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The National Black Justice Coalition Mourns the Death of Danyale Thompson

CONTACT: Brett Abrams | 

Memphis, TN- The National Black Justice Coalition (NBJC) mourns the death of Danyale Thompson, a 35-year-old Black transgender woman from Memphis, Tennessee. She was found shot in the parking lot of Bellevue Inn on November 13, 2021, and was taken to a local hospital, where she later died. Thompson graduated from Booker T. Washington High School and studied at the University of Memphis. Loved ones said Danyale had a lovely and entrepreneurial spirit and a zest for life. 

“I am deeply saddened to hear of the murder of Danyale Thompson and another trans sister stolen from us,” said Victoria Kirby York, NBJC Deputy Executive Director. “This violence feels endless. How many people do we need to lose?  How many times must activists demand that law enforcement properly investigate and solve the murders in their community?  How much legislation must be discussed and introduced before meaningful action is taken? The trans community is enduring a silent epidemic of violence, which must end.  There is so much that those of us who are not transgender can do to advocate for and invite changes that improve life outcomes and opportunities for transgender people.  Together, we can end this epidemic of violence.”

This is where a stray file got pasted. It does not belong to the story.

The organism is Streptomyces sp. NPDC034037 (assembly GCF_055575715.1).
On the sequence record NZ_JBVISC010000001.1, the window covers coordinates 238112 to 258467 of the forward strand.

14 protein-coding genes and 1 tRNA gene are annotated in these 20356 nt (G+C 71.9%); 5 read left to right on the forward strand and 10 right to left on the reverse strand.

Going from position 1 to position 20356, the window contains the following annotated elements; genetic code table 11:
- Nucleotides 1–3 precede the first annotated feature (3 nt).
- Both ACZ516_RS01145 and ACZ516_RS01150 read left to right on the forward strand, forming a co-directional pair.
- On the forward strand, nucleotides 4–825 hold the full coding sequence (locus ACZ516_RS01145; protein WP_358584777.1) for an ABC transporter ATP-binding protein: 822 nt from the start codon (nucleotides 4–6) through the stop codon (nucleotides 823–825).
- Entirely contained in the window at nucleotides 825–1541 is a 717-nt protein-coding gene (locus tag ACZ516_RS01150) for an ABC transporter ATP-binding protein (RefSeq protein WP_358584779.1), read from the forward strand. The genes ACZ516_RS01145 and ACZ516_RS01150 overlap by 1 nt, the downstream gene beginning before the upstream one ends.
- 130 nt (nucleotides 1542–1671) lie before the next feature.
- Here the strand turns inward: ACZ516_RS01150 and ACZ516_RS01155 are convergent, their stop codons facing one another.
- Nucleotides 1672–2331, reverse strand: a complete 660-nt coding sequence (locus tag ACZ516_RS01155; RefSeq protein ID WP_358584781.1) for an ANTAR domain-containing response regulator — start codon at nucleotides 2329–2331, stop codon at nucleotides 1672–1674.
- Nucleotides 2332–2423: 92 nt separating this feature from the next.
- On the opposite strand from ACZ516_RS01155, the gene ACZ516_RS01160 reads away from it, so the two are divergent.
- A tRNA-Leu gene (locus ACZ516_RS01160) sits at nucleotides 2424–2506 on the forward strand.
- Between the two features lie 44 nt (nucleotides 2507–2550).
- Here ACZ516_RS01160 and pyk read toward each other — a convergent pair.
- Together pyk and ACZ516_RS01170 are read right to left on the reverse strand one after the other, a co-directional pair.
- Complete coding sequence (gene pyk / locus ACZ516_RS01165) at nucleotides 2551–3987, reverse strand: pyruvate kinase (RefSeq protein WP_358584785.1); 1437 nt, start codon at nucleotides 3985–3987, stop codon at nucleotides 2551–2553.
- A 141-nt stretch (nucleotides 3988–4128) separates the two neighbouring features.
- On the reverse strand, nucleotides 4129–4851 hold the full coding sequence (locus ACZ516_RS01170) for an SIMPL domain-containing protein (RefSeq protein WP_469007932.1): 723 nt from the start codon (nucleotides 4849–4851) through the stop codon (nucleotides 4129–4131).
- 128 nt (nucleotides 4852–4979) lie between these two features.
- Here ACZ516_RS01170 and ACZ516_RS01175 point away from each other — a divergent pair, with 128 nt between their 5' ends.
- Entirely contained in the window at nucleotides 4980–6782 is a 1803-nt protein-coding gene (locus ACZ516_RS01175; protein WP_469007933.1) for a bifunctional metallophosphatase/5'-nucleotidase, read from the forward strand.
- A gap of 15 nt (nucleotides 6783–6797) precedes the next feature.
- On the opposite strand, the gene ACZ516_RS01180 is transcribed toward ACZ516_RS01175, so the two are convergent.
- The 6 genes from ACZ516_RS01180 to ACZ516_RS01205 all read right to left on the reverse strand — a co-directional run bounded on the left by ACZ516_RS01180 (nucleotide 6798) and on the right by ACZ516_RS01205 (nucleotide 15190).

2021 is now the deadliest year on record for the community, with 48 transgender, nonbinary, or gender-nonconforming people killed. A majority of those killed have been Black transgender women like Thompson. 

The Memphis Police Department asks that anyone with information on the death of Danyale Thompson call Crime Stoppers at 901-528-CASH. 

Learn more about reducing gender-based violence here and here

Look here to learn more about changing local laws and increasing protections for trans and non-binary community members. 

The NBJC Stolen Lives list of trans and non-binary individuals lost to violence and hate can be found here

The National Black Justice Coalition (NBJC) is a civil rights organization dedicated to the empowerment of Black lesbian, gay, bisexual, transgender, queer and same gender loving (LGBTQ/SGL) people, including people living with HIV/AIDS.